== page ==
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House price growth slowed in June – but typical home still gained £20k in a year

House price growth slowed to 7.8% in June – but typical home still gained £20k in a year, official figures show

  • Figures from ONS reveal a slowdown in annual growth from 12.8% in May
  • Across the UK England saw the slowest rate of house price growth at 7.3%
  • The slowdown is being chalked up to the sharp rise in prices in June 2021 
  • Buyers were taking advantage of the stamp duty tax break at the time

House price growth reduced sharply to 7.8 per cent in the year to June, down from 12.8 per cent in May.

Figures from the Office for National Statistics reveal the slow down to single digit growth, which was prompted by the rise in house prices seen in June last year as a result of the tax breaks in place at the time.

The average UK house price was £286,000 in June 2022, which is £20,000 higher than this time last year.

House price growth slowed in the year to June, down from double digit growth in the same period to May

On 3 March 2021, the Government announced an extension to the stamp duty holiday in England and Northern Ireland to 30 June 2021. The relief allowed home buyers to save up to £15,000 in taxes. 

The announcement saw a rush in activity as buyers tried to lock in their home purchases to take advance of the tax break.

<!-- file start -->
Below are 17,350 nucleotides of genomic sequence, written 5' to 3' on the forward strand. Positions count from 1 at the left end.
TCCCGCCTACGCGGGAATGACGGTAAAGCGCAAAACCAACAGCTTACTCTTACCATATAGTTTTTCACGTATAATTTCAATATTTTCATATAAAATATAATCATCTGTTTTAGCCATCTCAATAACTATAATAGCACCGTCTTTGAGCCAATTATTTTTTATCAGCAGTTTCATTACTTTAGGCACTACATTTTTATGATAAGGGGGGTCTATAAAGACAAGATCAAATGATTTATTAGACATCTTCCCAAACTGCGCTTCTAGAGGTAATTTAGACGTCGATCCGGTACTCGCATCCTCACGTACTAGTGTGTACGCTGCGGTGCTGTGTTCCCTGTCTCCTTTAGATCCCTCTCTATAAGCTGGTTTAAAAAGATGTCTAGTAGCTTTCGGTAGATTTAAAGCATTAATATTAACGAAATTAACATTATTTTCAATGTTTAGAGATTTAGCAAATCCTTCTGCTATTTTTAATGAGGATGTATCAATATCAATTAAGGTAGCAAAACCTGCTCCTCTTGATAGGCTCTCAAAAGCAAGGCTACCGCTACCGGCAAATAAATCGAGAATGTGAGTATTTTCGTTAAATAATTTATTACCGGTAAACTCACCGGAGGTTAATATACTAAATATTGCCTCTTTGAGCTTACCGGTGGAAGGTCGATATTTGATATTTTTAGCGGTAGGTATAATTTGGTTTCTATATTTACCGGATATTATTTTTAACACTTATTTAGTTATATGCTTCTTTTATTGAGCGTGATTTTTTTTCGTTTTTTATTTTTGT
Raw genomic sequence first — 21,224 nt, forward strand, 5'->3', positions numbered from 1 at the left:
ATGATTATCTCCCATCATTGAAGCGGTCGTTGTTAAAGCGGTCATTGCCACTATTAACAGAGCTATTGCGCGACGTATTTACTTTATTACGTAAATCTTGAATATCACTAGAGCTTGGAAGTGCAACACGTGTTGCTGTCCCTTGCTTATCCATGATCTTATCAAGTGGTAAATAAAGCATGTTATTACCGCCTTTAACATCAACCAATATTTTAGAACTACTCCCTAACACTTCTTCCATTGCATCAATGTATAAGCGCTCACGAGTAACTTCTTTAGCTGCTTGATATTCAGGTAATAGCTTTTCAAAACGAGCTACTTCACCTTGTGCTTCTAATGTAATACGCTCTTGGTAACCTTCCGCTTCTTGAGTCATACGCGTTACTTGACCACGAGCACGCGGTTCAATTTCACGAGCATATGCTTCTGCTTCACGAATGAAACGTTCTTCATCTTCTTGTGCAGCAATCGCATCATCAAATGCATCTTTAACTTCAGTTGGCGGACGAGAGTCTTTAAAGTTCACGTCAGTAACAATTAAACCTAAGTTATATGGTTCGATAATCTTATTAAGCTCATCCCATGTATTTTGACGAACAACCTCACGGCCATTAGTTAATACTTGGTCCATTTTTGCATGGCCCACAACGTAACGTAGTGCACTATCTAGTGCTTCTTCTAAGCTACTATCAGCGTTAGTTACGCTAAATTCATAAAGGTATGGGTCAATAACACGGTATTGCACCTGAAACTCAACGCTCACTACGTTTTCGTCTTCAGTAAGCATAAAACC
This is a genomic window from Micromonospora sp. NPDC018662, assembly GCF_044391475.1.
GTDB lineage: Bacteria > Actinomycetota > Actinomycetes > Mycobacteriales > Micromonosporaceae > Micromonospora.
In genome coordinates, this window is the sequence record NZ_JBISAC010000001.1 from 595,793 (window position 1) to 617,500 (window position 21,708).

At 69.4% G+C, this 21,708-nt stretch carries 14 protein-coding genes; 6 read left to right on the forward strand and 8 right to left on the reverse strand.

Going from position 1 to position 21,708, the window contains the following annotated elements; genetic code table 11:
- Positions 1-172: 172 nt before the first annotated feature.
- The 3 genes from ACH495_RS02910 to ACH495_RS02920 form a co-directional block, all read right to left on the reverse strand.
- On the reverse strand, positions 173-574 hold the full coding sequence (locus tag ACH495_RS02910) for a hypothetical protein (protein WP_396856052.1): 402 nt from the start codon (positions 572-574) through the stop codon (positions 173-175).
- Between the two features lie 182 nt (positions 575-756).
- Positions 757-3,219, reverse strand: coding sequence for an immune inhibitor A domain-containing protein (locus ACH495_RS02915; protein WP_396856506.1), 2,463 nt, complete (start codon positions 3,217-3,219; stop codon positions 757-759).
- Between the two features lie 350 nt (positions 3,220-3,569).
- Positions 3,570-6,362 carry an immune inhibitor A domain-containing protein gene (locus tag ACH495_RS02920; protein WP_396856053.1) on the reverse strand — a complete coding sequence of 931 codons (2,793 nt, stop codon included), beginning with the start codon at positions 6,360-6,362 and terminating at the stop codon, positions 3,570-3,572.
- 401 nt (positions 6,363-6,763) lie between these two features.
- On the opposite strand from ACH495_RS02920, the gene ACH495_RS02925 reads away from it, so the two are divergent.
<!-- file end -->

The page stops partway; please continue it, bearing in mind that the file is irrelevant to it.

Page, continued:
After that, the threshold on the relief decreased to £250,000 until 30 September 2021, a maximum saving of £2,500.

From 1 October 2021, the Stamp Duty thresholds reverted to their values before 8 July 2020. The tax holiday for Scotland ended on 31 March 2021. The tax holiday for Wales ended on 30 June 2021.

Tom Bill, head of UK residential research at Knight Frank said, ‘The distortions of the stamp duty holiday mean house price growth in June can largely be ignored. 

‘The bigger picture is that prices are waiting for gravity to arrive this autumn. Rising rates have driven demand as buyers attempt to move before mortgage offers expire but a more expensive lending environment will eventually see buyers’ budgets cut. 

‘Meanwhile, the recovery in supply that began in late spring has been put on hold as more people take a summer holiday for the first time in three years. As supply builds and demand softens, we expect price growth to end the year in single digits.’ 

The average house price in Scotland increased by 11.6 per cent over the year to June 2022, reaching a record level of £192,000.

Wales also saw a record average house price in June of £213,000, with growth down to 8.6 per cent from 14.1 per cent in May. 

While England saw the lowest house price growth in the UK of 7.3 per cent in June, it also saw a new average house price of record of £305,000, the ONS said. 

Commenting on the figures,  Nathan Emerson, chief executive of estate agent membership body Propertymark, said: ‘As of this month, for the first time since the recent hikes in prices, data has shown that the average is starting to decrease.

‘Despite this slowing in the market, agents continue to report increases in the time taken to exchange, with our latest Housing Market Report showing that 41 per cent of sales took 17 weeks or more to go through, compared to just 10 per cent pre-pandemic.

‘With interest rates rising, homebuyers, having secured a mortgage in principle at lower rates prior to even viewing any available properties, could well be starting to see them expire before exchanging. This could then have knock-on effects on both fall-throughs and affordability ratios.’

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